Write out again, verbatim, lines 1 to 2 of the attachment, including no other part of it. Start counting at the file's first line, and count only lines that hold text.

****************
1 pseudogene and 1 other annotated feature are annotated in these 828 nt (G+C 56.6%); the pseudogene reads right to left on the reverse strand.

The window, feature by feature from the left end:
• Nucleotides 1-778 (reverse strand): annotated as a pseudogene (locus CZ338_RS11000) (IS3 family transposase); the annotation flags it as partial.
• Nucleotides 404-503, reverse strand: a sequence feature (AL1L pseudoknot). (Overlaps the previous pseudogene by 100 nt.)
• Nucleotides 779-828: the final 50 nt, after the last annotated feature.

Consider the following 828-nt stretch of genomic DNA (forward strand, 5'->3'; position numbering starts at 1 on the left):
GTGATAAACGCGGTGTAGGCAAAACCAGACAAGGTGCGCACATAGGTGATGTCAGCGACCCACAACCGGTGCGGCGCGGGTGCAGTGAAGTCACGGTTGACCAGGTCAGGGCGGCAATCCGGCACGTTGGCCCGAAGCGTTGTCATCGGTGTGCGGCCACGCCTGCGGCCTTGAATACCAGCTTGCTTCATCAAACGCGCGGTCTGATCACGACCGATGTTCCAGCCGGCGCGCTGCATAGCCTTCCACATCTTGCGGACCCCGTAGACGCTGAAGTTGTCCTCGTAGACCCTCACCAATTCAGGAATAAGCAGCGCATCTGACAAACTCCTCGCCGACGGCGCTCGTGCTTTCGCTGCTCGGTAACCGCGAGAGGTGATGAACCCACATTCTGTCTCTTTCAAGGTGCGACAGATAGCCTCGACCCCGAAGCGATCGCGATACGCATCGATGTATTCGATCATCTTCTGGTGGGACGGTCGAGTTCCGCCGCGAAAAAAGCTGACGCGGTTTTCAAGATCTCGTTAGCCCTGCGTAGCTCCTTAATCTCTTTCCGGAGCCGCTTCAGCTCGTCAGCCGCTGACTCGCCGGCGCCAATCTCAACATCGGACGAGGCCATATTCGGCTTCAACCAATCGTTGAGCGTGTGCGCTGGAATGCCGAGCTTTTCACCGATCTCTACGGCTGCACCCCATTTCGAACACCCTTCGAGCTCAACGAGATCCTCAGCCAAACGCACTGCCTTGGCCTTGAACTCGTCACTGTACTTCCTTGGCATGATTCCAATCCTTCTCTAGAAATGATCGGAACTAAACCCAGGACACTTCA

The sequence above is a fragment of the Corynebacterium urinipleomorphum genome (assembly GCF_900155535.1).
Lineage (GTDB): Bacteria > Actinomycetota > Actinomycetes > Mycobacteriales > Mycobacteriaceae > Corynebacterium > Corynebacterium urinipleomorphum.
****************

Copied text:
1 pseudogene and 1 other annotated feature are annotated in these 828 nt (G+C 56.6%); the pseudogene reads right to left on the reverse strand.

The window, feature by feature from the left end: